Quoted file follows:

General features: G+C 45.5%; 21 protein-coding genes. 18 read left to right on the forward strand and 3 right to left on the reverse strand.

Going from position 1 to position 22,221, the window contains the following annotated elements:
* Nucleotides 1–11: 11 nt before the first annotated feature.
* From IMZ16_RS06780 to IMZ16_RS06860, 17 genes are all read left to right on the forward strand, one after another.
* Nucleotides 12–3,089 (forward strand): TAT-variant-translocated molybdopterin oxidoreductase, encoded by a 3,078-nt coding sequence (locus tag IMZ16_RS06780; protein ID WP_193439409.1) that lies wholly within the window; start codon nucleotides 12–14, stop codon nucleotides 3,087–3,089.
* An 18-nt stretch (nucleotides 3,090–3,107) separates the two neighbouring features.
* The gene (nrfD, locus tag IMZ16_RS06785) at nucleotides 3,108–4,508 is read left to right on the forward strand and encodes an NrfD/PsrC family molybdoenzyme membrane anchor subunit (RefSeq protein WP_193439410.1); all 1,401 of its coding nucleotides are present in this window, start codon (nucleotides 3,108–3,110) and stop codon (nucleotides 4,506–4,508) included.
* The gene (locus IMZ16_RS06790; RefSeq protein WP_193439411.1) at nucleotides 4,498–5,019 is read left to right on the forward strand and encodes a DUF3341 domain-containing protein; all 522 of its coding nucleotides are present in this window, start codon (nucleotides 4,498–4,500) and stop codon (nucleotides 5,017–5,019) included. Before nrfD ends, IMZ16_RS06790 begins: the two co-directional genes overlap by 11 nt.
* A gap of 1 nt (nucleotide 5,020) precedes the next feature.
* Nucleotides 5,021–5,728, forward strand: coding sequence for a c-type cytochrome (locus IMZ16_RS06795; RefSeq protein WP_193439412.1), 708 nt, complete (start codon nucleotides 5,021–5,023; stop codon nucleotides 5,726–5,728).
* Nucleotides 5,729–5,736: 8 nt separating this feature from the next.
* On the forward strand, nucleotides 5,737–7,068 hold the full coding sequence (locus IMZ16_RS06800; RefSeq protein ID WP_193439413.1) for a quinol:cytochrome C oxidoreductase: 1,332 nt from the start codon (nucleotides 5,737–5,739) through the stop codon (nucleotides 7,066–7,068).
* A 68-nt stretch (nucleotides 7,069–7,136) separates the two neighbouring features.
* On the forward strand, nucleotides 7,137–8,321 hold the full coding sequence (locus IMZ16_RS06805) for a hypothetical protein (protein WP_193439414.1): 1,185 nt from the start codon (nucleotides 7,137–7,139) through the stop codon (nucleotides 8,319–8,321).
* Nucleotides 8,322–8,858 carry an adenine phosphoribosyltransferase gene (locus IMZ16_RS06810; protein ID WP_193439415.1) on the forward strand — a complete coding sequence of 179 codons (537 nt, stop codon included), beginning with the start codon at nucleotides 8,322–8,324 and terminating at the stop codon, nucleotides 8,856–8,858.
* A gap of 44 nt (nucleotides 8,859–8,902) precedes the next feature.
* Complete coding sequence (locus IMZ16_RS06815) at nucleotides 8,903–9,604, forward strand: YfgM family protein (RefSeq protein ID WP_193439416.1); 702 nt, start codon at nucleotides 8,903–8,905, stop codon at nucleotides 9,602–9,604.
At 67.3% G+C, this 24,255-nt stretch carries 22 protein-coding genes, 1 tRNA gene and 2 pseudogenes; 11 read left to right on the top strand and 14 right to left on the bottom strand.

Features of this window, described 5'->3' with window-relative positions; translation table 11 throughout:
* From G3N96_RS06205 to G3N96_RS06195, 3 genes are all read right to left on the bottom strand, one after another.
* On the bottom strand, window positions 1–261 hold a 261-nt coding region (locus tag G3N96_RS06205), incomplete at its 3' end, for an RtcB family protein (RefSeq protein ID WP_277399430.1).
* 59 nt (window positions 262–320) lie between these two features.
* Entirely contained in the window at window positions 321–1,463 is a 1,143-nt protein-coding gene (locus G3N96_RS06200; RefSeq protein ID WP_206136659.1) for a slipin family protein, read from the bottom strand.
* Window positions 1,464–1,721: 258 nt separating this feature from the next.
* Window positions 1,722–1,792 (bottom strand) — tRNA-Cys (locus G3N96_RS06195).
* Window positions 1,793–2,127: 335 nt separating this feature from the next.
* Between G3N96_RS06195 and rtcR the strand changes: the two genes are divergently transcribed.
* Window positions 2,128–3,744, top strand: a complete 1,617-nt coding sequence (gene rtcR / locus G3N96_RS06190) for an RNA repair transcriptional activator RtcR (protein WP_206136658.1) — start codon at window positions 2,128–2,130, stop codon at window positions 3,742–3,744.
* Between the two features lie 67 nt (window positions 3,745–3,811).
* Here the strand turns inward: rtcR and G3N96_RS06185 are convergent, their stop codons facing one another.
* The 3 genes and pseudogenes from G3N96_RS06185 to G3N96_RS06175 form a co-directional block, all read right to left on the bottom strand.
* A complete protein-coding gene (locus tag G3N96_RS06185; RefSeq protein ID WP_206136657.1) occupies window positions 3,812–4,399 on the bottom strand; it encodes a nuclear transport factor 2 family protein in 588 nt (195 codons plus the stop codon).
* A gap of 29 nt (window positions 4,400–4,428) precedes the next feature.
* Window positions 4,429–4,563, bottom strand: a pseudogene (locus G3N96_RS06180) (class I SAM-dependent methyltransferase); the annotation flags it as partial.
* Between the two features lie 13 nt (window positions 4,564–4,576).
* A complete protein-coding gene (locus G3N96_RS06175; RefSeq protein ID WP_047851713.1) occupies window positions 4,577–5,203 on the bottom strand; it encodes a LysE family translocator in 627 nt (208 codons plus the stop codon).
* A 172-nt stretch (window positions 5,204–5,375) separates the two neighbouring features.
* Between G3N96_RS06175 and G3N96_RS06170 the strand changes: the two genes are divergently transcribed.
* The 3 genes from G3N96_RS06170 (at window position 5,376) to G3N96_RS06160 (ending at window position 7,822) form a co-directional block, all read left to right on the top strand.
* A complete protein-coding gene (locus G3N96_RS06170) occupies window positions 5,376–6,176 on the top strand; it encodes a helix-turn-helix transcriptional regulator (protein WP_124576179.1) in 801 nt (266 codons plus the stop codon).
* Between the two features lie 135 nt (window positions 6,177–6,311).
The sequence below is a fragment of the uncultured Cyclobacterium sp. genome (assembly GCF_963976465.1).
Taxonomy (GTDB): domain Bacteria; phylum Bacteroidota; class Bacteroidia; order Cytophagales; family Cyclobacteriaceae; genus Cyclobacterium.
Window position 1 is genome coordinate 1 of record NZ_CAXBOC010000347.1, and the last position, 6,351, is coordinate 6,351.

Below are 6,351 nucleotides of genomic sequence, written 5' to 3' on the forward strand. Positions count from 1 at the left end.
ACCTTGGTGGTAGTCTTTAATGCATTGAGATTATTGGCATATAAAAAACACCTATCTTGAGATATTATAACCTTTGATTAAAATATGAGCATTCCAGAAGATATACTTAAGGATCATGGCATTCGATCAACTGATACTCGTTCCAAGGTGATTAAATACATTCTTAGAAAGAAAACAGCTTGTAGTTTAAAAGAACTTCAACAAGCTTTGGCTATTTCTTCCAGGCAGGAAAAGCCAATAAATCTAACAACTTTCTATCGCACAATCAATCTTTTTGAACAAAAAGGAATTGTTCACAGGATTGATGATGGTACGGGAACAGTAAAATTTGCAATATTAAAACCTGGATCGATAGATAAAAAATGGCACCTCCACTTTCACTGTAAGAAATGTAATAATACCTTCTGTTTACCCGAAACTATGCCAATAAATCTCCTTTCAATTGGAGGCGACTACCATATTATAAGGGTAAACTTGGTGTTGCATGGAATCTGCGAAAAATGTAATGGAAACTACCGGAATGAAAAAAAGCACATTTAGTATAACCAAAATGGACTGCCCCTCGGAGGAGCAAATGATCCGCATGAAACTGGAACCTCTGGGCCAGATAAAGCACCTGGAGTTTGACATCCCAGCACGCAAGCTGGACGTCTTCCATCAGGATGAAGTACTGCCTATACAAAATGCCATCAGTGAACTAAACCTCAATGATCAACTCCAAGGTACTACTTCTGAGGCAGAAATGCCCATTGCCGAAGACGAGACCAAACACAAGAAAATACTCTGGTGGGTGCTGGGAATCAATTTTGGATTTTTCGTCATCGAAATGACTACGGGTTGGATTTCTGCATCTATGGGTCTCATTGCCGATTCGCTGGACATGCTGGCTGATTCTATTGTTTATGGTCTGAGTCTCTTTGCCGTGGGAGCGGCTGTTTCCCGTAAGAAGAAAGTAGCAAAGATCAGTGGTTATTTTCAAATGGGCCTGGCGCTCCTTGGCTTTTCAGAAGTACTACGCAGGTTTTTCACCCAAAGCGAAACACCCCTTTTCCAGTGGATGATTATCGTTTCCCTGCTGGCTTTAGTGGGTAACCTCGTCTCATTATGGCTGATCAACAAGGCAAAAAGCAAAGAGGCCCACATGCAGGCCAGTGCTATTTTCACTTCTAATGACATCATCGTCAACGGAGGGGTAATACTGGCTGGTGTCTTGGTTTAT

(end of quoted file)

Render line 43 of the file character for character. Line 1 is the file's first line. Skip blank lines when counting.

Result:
Taxonomy (GTDB): domain Bacteria; phylum Bacteroidota; class Bacteroidia; order Cytophagales; family Cyclobacteriaceae; genus Cyclobacterium.